Analysis | These players could define the start of Josh Harris’s Commanders tenure

In the front row of the news conference Friday afternoon sat two pillars of the franchise Josh Harris had just purchased. Wide receiver Terry McLaurin and defensive tackle Jonathan Allen wore sharp suits and big smiles. In the next year, a lot will change for the Washington Commanders, and if Harris makes changes at general manager and/or head coach, broad swaths of the roster may turn over, too. But the contracts and stature of McLaurin and Allen effectively ensure they will remain.

The joy of sale week will soon give way to the sweaty reality of training camp, and those days of evaluation will raise this question: Which other Commanders will remain to form the foundation of the Harris era?

The answer is tricky. It’s not enough to be under contract for Harris’s first season (2023) or the first full season in which his people will make the decisions (2024). Foundational means players the Harris regime will build around. Foundational means skill, youth and longevity.

For example, Chase Young, Montez Sweat and Kam Curl are young enough and talented enough to be considered foundational players. But none is under contract beyond this season. Every player in this year’s rookie class is under contract through at least 2026. But none of them — not even first-round pick Emmanuel Forbes Jr. — have proved their skills in the NFL.

For now, the long-term futures of many players are uncertain. Coach Ron Rivera said Tuesday in a news conference that his time with members of the new ownership group has been “limited” and that their discussions have focused mostly on Harris’s philosophy.

“There will be a time when we will sit down, we’ll talk about … roster planning in terms of the future [contracts],” Rivera said. “But until then, everything is on hold.”

Let’s evaluate the roster in terms of which players are or could be considered foundational.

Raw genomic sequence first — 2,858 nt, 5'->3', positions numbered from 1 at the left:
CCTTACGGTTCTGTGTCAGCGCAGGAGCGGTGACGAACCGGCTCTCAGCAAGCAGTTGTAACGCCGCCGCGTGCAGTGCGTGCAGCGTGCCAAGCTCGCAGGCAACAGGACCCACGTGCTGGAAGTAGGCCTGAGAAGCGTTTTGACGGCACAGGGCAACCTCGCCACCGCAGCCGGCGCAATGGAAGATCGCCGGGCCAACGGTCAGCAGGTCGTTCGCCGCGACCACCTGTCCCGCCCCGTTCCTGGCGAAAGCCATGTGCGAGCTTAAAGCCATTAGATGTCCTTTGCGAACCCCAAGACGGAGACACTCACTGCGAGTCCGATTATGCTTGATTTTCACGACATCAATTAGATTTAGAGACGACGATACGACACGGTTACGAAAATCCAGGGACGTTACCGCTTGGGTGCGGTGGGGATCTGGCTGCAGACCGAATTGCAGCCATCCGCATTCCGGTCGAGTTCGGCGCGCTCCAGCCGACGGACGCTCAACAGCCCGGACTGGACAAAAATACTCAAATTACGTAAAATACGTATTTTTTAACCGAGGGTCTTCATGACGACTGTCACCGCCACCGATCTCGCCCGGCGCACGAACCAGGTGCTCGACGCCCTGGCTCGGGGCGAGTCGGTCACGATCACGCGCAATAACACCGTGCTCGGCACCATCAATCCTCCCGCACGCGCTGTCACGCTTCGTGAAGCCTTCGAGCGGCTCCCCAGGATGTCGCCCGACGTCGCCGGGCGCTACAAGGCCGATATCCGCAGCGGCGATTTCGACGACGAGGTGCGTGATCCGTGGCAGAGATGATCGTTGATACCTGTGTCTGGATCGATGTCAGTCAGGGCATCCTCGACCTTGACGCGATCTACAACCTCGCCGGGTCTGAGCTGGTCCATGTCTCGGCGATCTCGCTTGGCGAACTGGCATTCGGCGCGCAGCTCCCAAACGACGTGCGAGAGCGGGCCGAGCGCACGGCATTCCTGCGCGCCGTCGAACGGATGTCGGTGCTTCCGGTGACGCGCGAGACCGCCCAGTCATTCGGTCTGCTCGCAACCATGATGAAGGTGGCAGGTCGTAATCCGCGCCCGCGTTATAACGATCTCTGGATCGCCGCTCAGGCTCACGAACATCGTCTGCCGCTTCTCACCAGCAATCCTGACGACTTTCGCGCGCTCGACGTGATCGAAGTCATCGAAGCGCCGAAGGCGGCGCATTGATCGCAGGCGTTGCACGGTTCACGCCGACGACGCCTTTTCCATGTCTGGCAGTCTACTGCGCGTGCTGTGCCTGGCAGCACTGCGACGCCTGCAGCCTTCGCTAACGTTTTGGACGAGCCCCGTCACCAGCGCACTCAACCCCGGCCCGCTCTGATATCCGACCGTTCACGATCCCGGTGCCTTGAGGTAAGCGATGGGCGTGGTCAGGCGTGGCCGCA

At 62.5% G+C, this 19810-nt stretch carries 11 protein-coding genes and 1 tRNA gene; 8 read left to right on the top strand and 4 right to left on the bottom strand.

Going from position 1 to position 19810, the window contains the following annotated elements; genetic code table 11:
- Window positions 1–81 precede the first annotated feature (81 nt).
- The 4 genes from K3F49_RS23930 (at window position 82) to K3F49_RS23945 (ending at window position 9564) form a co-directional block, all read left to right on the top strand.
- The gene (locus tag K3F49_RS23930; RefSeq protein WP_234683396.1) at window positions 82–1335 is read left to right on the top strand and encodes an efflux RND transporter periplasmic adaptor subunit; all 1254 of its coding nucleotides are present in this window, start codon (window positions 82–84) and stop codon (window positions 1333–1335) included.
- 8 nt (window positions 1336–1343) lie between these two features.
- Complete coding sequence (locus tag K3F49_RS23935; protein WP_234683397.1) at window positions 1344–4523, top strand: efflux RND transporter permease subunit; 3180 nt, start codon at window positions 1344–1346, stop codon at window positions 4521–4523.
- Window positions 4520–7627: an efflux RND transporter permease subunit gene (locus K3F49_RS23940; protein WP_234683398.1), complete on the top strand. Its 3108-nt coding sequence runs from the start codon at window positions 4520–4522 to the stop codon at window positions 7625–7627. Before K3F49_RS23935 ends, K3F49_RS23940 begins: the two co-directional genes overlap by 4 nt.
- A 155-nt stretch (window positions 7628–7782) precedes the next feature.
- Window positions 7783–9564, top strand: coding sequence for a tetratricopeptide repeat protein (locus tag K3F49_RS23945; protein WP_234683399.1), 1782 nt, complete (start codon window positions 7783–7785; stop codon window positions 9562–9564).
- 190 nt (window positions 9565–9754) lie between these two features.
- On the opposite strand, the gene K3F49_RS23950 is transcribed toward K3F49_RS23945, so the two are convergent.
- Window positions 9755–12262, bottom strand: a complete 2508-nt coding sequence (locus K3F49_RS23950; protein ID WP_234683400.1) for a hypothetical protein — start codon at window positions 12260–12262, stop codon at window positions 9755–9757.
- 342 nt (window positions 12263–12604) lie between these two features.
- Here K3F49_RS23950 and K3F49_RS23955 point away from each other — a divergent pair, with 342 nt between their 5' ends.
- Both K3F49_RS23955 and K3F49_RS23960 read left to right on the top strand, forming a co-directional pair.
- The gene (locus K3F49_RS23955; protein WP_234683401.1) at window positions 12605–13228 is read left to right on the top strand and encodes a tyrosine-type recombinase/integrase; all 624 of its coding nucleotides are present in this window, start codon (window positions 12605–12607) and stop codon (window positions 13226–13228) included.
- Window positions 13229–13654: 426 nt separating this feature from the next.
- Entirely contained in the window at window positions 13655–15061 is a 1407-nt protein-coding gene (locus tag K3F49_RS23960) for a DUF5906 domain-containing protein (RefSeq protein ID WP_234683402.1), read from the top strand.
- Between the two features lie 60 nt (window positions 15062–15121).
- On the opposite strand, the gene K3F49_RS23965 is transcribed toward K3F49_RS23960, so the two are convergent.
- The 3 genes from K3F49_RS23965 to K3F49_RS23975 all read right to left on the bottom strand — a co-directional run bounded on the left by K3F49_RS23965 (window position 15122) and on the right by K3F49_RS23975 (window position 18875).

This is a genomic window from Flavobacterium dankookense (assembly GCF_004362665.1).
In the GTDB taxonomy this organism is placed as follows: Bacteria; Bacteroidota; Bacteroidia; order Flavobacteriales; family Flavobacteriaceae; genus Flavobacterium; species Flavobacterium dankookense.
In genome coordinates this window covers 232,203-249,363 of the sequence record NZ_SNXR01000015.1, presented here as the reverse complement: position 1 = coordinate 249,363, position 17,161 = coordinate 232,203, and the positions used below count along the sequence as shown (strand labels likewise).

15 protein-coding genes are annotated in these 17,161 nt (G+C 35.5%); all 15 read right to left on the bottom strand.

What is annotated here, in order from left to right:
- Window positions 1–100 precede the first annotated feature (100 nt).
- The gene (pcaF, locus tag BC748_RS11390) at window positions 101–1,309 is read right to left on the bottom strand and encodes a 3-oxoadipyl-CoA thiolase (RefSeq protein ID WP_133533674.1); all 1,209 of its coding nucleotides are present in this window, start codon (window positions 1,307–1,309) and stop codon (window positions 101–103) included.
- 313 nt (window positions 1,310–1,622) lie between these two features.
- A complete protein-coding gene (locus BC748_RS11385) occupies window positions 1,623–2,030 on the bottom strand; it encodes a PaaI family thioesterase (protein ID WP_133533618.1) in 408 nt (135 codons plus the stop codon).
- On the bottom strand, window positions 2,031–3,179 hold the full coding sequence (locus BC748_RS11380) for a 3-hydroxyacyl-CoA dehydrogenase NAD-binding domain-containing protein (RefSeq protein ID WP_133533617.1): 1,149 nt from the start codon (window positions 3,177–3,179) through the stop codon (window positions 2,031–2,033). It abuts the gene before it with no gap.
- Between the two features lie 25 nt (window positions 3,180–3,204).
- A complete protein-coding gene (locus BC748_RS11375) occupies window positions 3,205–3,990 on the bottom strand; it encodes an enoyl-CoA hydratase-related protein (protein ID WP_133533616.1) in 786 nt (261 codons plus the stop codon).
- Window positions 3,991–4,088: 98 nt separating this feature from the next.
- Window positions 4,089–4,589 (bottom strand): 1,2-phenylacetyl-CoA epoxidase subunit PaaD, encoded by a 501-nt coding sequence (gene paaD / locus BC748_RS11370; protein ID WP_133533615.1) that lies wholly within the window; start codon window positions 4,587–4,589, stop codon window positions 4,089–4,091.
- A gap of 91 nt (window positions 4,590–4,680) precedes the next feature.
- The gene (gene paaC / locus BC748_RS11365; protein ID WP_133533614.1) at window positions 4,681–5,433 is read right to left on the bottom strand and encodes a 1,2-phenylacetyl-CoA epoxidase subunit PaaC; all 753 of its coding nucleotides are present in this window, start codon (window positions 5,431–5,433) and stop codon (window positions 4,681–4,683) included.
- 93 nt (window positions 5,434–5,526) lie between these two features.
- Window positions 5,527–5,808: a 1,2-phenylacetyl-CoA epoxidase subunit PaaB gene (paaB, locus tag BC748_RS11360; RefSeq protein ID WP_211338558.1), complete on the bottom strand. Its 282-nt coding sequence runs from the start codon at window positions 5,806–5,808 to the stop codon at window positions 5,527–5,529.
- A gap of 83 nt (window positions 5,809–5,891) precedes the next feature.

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WR Terry McLaurin, DT Jonathan Allen, DT Daron Payne, WR Jahan Dotson

Washington has four players who fit the description right now. They’re highly skilled, 28 or younger and signed through at least 2025. McLaurin and Allen are among the franchise’s most visible faces publicly and its emotional leaders privately.

Last summer, Rivera said McLaurin’s contributions on and off the field impacted football and business, and retaining the receiver signaled to corporate partners that “we want young men of this magnitude out there representing our organization, our community, thus representing your brand.”

QB Sam Howell, DE Chase Young, DE Montez Sweat, S Kam Curl, LB Jamin Davis, P Tress Way, 2023 rookies

For future success, nothing would be more valuable to new ownership than Howell proving he can be a franchise quarterback. It would give the group a foundational player at the game’s most important position on a rookie contract through 2025. But Howell remains an unknown whose success is far from guaranteed.

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If the new regime signs Young, Sweat and/or Curl for the long term, they would become foundational.

Despite his rocky start, Davis could cement a long-term place with the Commanders. The front office will have to decide whether to pick up his fifth-year option after this season, and if it does, Davis would be in Washington through at least 2025 as well.

It’s hard to imagine anyone punting for Washington other than Way. The affable Okie is entering his 10th season in Washington and is by far the team’s longest-tenured player. But even though Way continues to play well, punting seems to be trending toward youth. This year, only two punters are expected to be more than a year older than Way, who’s 33, and his contract is up after 2024.

Any member of the 2023 rookie class could become foundational. A good illustration is former center Chase Roullier. Before injuries derailed his career, he was a remarkable success story, a 2017 sixth-round pick from Wyoming who became a starter and, despite a regime change, earned a four-year deal in 2020, which at the time seemed to cement him as a foundational player of the team under Rivera.

WR Curtis Samuel, CB Kendall Fuller, LT Charles Leno Jr., TE Logan Thomas, RB Antonio Gibson, RB Brian Robinson Jr., S Darrick Forrest, CB Benjamin St-Juste

Washington has eight players who have shown enough talent to be considered foundational but because of other factors seem like long shots to stick around for the long term. Leno and Thomas will be 32 this season. Samuel (26) and Fuller (28) have produced, but they’re on expiring contracts and may not be re-signed because of other players at their positions.

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Despite their talent and youth, Robinson (24) and Gibson (25) face uphill battles because teams are increasingly unwilling to commit significant resources to running backs. Forrest (24) has impressed, but he plays a non-premium position at which there are other options, such as Curl and Percy Butler. St-Juste (25) has a long injury history.

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